There are records of various uses of different elements of this plant from ancient times. Flowers were used for medicinal purposes and in religious rituals as spiritual connection, seeds were used for its nutritive value and for extracting oil for lamps, while the stem was one of the main sources of fiber, used for making textiles, ropes, etc. REF
The medicinal properties of cannabis were first included in an extensive work on herbal pharmacology conducted around 2,700 B.C. by the legendary Chinese emperor Shen Nung, considered the father of Chinese medicine, which was orally transmitted until it was eventually compiled into the Shen Nung Pen Ts’ao Ching («Classical Work of Roots and Herbs According to Shen Nung»), published around the beginning of our era. REF
In the ancient Egypt, fabrics and ropes were normally made of hemp, and the therapeutic properties of cannabis were also included in numerous papyri from the time. The Ebers Papyrus (ca. 1,500 B.C.) describes that cannabis should be mixed with honey and introduced in the vagina “to cool down the uterus”, likely corresponding to what today is endometriosis and dysmenorrhea, as well as to induce contractions and pain relief during childbirth. REF
Both Hebrew and Aramaic versions of the Old Testament contain references to ‘kaneh bosm’ (interpreted as “aromatic cane”), described for its uses as incense and holy ointment, which it is believed the origin of the term “cannabis”. REFS
Abundant references to the medicinal and spiritual uses of cannabis are found in texts from different ancient civilizations, from Mesopotamia (where in cuneiform it was known as gan-zi-gun-nu) to India (where it was called bangha in Sanskrit), as well as in Greek, Roman, and Arabic cultures. The analgesic and anti-inflammatory properties of cannabis were recognized by renowned physicians of the time, such as Pliny the Elder (23-79 A.D.), Dioscorides (40-90 A.D., considered the founder of pharmacology), Galen (129-216 A.D., personal doctor of the Roman emperor Marcus Aurelius), and Avicenna (980-1037 A.D.), who also recognized its therapeutic value as diuretic, digestive, antiepileptic, and remedy for uterine pain. REFS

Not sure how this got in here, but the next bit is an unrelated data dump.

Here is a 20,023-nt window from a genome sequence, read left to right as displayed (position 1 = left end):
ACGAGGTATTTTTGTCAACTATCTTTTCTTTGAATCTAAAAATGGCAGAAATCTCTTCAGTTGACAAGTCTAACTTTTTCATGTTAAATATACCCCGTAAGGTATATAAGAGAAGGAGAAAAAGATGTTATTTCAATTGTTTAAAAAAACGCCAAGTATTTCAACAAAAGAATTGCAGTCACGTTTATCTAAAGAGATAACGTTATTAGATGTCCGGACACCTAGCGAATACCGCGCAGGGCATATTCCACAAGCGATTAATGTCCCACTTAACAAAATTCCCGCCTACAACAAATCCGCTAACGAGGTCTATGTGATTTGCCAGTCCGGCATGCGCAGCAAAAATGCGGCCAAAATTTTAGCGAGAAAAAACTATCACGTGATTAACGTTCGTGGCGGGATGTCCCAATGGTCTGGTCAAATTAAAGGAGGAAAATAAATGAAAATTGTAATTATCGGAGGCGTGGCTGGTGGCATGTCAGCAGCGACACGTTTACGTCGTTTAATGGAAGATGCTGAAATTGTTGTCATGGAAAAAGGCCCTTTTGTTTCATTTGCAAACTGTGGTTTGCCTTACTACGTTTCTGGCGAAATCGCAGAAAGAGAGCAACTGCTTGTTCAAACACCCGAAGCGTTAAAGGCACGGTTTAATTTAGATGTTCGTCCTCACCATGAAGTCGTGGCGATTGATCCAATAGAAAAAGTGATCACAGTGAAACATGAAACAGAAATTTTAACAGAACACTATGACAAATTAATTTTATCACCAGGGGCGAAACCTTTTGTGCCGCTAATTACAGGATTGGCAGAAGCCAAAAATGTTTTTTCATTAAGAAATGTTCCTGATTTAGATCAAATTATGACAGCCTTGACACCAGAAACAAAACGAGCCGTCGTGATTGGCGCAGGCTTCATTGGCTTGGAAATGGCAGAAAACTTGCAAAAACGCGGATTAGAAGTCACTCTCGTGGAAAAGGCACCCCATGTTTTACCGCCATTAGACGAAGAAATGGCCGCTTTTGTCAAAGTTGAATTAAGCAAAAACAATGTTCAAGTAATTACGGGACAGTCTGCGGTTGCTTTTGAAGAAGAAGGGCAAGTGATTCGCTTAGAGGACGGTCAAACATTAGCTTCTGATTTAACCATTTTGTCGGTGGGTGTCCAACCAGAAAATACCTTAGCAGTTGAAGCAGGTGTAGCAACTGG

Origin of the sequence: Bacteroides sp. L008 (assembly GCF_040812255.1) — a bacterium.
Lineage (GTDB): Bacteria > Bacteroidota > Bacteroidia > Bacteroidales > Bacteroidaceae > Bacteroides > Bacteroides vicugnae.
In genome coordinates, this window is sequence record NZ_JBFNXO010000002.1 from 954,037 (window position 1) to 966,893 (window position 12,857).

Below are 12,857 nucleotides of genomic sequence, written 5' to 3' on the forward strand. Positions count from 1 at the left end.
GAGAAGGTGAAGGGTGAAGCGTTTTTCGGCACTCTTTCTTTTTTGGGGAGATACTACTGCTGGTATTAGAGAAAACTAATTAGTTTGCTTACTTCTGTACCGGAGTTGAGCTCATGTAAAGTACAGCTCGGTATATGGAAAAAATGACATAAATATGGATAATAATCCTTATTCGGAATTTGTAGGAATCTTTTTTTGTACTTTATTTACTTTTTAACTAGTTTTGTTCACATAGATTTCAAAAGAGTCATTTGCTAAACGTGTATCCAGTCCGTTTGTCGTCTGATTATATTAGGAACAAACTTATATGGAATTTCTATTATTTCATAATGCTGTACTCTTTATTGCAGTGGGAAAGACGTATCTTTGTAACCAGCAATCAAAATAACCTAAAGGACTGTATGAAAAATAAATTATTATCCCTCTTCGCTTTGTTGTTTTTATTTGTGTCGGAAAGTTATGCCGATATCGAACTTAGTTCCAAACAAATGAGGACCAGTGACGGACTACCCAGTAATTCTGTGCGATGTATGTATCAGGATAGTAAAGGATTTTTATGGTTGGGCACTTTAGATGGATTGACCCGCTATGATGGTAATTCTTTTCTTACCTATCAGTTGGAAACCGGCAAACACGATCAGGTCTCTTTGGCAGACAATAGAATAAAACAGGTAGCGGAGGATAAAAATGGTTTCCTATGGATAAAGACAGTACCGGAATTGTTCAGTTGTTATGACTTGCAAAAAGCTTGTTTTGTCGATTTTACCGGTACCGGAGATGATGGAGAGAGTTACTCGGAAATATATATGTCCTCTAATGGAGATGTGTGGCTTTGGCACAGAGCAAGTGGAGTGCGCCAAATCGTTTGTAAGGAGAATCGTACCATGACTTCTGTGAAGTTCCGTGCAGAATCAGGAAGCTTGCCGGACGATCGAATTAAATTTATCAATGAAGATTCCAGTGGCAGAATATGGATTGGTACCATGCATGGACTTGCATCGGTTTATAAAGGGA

The modern history of cannabis in Western Medicine begins with Dr. William O’Shaughnessy, an Irish surgeon destined for India during the first half of the 19th Century. O’Shaughnessy was the first physician to apply the modern scientific method to the study of the medical properties of cannabis. He followed traditional recipes to prepare alcoholic tinctures enriched in cannabis’ active compounds and assessed its safety and efficacy in several animal species, and subsequently conducted clinical testing with his patients. O’Shaughnessy published the results of his investigations in a prestigious English journal in 1943, describing the therapeutic benefits of cannabis tincture to control seizures, as well as in cholera, tetanus, and rabies. REF The famous surgeon concluded: “Of all existing narcotics, it is the safest, and should be used boldly and decisively”.
Following economic and political interests of some powerful companies and lobbies, the ban on cannabis began in the US at the beginning of the 20th Century, culminating with the proposal of the Marijuana Tax Act to the American Congress in 1937, which made illegal the growing, use and possession of cannabis in the US. This decision was made without scientific support and against the criteria of the American Medical Association, which publicly announced that marijuana was not a dangerous drug. Accordingly, cannabis was withdrawn from the United States Pharmacopeia in 1942, losing legitimacy of its therapeutic utility. The international pressure continued, and cannabis was eventually included in the Single Convention of Narcotic Drugs, a text drew up at the United Nations in 1961, in which more than 100 countries established various lists to set a legal framework for controlled substances. Cannabis was included in the Schedule I list —substances with addictive properties, presenting a risk of abuse— and the more restrictive Schedule IV list —substances entailing potential risks with no therapeutic value—, thus effectively banning the growing, use and possession of cannabis internationally. This decision was endorsed by the United Nations in 1971 in the Convention on Psychotropic Substances, which also included THC as a controlled substance.
Noteworthy, in an historical voting in March 2020, the United Nations’ Commission on Narcotic Drugs, following recommendations from the WHO, decided to delete cannabis and cannabis resin from Schedule IV of the 1961 Convention, thus recognizing its therapeutic value and favoring the development of medical cannabis worldwide.
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